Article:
I’ve been busy this week-end rebuilding my home movie index with FootTrack. This software is like iTunes for your camcorder! Simply plug in your digital camcorder, FootTrack then imports your videos on your HDD, provides ways to categorize your videos (labels, descriptions, etc) and lets you compress them in the codec of your choice. You can then choose to delete the original DV files (I do), if they take too much space on your hard drive(s).
I am now compressing all my captures in H.264, so I can get the best-looking video for the smallest filesize. In average, my original 720×480 frames with 16bit sounds are reduced by 97%, even though the video size remains at 320×240. Quite a feat!
But in order to do its magic, H.264 needs a LOTS of horsepower. Essentially, my meager G4 1Ghz processor is able to crunch 4Gb per hour. That means a 60min tape will need 60 minutes to capture, as well as an additional 3 hour for processing. What I will do is therefore capture 2-3 tapes, and do the crunching overnight. Needless to say, nothing else can be done with OS X during that time, except, perhaps, logging remotely through PuTTY to get some files urgently.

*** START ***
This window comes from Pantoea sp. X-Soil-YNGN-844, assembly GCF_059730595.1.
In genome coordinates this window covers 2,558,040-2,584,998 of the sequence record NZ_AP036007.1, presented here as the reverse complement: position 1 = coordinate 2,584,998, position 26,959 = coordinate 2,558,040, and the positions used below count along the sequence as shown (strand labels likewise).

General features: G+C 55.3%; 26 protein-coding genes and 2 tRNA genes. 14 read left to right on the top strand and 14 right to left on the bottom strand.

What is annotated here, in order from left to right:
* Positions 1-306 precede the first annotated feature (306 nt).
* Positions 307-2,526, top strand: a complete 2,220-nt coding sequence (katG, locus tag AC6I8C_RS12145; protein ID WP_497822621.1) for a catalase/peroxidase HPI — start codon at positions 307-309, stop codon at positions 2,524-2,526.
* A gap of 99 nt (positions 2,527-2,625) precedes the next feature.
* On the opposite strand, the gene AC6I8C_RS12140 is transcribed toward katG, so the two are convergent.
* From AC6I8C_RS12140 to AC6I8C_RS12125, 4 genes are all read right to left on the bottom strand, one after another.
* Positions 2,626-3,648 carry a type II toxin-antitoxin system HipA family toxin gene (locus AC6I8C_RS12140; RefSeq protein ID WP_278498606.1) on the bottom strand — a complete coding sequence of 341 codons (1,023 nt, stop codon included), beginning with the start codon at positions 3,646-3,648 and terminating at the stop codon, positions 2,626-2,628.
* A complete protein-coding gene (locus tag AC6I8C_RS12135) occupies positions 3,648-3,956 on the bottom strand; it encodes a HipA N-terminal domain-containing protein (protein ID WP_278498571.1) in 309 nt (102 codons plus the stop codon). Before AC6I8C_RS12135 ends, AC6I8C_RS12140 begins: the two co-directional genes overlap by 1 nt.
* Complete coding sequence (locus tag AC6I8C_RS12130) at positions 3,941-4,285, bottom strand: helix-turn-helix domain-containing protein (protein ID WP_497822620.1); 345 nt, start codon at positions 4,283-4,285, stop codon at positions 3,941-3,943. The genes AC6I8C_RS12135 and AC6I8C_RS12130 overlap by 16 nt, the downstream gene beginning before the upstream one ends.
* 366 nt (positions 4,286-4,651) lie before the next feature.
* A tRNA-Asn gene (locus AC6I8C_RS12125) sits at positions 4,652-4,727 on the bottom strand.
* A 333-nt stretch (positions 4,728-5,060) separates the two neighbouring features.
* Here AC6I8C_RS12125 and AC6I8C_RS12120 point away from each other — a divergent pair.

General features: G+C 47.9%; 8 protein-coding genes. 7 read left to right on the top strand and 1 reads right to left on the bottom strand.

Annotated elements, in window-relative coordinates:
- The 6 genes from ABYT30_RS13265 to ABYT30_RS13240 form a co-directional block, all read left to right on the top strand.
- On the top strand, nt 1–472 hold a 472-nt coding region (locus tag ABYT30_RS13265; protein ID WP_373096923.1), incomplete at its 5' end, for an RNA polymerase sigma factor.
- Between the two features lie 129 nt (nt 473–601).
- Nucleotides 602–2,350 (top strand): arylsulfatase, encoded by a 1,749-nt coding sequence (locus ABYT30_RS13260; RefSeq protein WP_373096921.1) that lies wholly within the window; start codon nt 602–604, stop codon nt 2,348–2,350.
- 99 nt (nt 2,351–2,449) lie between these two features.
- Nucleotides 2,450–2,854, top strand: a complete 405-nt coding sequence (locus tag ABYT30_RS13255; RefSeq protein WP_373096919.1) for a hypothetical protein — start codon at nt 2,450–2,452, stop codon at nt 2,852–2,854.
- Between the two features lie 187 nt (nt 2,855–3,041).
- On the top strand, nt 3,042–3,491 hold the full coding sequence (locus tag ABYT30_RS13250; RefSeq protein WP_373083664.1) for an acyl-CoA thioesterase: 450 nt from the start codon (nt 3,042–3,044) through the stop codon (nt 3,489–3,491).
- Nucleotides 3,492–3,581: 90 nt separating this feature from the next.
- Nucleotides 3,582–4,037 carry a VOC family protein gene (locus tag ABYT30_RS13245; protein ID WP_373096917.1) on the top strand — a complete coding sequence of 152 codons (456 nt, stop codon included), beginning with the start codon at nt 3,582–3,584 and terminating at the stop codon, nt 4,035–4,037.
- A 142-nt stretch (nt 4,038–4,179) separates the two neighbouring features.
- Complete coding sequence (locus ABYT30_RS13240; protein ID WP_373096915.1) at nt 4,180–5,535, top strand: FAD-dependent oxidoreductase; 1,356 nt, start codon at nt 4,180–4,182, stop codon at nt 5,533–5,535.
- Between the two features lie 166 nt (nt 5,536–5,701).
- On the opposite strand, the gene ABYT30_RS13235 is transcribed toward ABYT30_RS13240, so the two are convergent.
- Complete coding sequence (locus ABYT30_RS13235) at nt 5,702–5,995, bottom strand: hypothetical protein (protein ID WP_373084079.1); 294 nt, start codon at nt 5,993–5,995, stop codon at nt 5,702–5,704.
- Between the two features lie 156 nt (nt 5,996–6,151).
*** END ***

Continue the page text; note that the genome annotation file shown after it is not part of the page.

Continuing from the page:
I had purchased this application when it was at version 1.6. Todd, the developer, is very responsive to problem reports. Best $50 I ever spent on software. I also got to play translator and do a good part of the translation to French, and Todd gave me the free upgrade to v2.x (if you buy it based on this post, please let him know, I make a few $$ off every sale for a French version! Send me an email too!)
Anyway, the application is now very evolved, although still deceptively simple to operate. If you’ve used amateur video tools before (Adobe Premiere, Pinnacle Studio, Ulead VideoStudio, etc), you already know how finicky they can be on your PC’s comfiguration. These software will crash for any reason, first one being slowdowns in your machine for whatever reason (background processes, slow HDD, etc). Not this one. Keeps running, for hours on end. Like the Energizer® bunny. Then again, maybe it’s the fact it’s running on a UNIX underpinning, providing for a more stable platform, where threads and processes and more intelligently monitored by the OS…
Update: Wanted to share a tip for compressing… As I didn’t find an obvious way to compress more than one tape’s clips, simply tag all the clips in the multiple tapes with a keyword of your choice, Compress, for example. Then, create a SmartGroup which includes only clips with that keyword. Then, select all the clips and start your compression. This is what I do before my overnight compression, choosing all the clips across 3 tapes. That way, it can run unattended for several, and I mean, several hours.